High-risk drivers in Texas have some things in common: they are either inexperienced or have exhibited some type of reckless behavior behind the wheel, such as driving without car insurance or getting convicted of driving while under the influence.
To the insurance companies, all insurance is a gamble. Underwriters are betting that they can make more on your premiums than they’ll have to pay out to you in claims. The only way for them to win that bet is to set your rates at levels that optimize their odds of making a net profit.
What that means in terms of your car insurance in Texas and other states is that those who are considered high-risk drivers pay more for coverage. How much more? Rates can be in the neighborhood of 150 percent higher than what’s paid by those who aren’t considered to be high-risk drivers.
But what makes motorists fall into this pricey category? And how can you shake that designation and once again earn lower rates on your auto insurance?
Let’s break it down.
What Does It Mean to Be a High-risk Driver in Texas?
It means that, in the eyes of your insurance company, you’re likely to cost them more money than what lower-risk drivers might cost them in claims over time. This is because they think you’ll get into more at-fault accidents and otherwise rack up covered costs.
With that thought in mind, the insurance companies set coverage rates much higher than what those lower-risk drivers will pay. The standard thinking is that insurers must do that in order to at least break even on their business relationship with the driver. As a result, many high-risk motorists lose their coverage and have to shop around for insurance companies that specialize in providing coverage for higher-risk drivers.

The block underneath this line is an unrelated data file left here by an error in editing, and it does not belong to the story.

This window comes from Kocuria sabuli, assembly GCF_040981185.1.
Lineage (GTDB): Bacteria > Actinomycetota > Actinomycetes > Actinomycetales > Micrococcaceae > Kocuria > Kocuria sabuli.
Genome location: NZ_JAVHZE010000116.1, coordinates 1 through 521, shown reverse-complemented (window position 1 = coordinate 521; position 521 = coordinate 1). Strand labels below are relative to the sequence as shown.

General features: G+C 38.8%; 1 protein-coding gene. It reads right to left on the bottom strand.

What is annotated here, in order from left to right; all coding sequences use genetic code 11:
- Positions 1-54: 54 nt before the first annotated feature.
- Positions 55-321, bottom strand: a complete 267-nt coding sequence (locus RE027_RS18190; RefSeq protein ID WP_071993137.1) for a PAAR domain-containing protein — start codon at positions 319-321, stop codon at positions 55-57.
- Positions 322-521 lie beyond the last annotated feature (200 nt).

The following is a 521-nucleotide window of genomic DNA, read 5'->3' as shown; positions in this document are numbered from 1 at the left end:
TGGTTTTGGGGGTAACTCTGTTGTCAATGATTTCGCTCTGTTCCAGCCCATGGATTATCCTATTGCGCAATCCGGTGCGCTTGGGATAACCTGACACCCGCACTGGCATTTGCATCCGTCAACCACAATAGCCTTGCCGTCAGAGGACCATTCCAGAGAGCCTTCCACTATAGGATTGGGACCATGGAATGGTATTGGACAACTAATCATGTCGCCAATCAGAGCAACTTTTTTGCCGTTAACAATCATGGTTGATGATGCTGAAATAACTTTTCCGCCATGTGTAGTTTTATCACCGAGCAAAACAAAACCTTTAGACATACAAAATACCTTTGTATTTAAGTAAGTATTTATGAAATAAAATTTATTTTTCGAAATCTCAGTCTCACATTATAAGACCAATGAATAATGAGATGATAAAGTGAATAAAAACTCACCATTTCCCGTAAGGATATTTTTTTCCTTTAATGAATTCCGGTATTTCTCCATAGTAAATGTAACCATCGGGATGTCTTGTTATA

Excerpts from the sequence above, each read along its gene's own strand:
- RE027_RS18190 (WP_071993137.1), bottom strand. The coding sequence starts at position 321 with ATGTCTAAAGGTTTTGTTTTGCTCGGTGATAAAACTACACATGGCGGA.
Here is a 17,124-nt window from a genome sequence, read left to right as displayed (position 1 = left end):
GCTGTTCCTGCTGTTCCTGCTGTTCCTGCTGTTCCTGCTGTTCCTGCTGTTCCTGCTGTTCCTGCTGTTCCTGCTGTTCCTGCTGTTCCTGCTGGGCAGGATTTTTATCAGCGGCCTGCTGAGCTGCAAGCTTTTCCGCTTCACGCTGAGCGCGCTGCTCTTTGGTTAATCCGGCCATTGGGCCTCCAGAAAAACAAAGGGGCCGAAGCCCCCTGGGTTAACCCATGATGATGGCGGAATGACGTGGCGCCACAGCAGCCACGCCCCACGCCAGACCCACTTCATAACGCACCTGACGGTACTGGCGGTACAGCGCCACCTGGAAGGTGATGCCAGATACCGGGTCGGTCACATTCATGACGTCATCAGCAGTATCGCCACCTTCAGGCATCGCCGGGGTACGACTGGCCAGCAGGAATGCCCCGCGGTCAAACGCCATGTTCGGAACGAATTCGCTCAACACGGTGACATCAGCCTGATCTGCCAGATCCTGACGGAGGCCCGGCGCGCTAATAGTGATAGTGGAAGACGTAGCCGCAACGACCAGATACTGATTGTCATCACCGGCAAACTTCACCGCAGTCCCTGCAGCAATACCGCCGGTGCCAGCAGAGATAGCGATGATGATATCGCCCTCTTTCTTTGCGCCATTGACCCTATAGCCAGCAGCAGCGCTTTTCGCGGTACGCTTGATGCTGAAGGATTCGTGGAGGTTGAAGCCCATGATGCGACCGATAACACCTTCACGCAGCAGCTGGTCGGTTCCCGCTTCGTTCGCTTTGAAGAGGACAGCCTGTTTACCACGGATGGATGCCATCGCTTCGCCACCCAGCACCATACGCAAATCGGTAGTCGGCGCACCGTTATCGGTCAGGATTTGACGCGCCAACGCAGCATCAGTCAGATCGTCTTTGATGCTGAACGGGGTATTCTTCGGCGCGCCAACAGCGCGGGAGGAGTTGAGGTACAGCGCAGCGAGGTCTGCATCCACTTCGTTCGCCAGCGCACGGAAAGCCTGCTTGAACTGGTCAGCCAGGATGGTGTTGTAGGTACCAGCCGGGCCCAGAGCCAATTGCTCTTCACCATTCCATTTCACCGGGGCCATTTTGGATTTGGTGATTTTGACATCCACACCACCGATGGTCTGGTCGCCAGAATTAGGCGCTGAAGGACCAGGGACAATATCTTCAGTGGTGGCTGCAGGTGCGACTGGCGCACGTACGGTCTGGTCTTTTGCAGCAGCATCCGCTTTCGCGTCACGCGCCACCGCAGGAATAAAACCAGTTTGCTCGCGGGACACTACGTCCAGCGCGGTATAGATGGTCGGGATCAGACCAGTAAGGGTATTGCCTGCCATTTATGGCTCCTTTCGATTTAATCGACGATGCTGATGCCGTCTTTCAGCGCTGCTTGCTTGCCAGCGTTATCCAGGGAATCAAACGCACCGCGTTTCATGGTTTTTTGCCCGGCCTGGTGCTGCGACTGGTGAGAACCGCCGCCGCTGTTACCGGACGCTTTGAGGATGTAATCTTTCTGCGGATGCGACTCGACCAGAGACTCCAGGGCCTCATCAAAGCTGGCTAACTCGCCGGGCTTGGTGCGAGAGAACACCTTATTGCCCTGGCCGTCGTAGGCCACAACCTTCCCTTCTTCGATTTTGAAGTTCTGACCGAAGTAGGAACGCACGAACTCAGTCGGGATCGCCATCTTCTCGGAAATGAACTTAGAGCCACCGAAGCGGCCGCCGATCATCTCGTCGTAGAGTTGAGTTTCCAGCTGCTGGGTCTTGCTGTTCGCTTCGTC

To complicate the issue further, there’s no exact legal definition of high-risk. Each insurance company defines it their own way. So you might be considered a high-risk driver by one insurer, but not by others.
Here are 4 factors that tend to raise red flags at just about all car insurance companies.
1. DUI Convictions
Driving under the influence is considered a serious driving violation by both Texas legal authorities and all auto insurance companies. A conviction can not only result in suspension of your driving privileges, but also make it very costly to get insurance so you can stay behind the wheel.
If you receive a DUI conviction in Texas, you’ll be required to obtain an SR-22. This legal form is a bond that guarantees you have at least the required minimum liability coverage before you can drive.
A DUI conviction in Texas stays on your record for life, but insurance companies typically look back anywhere from three to five years. Eventually, you can get your license back and after a few years, find car insurance at a more normal rate as long as you don’t receive a subsequent conviction.
2. At-Fault Accidents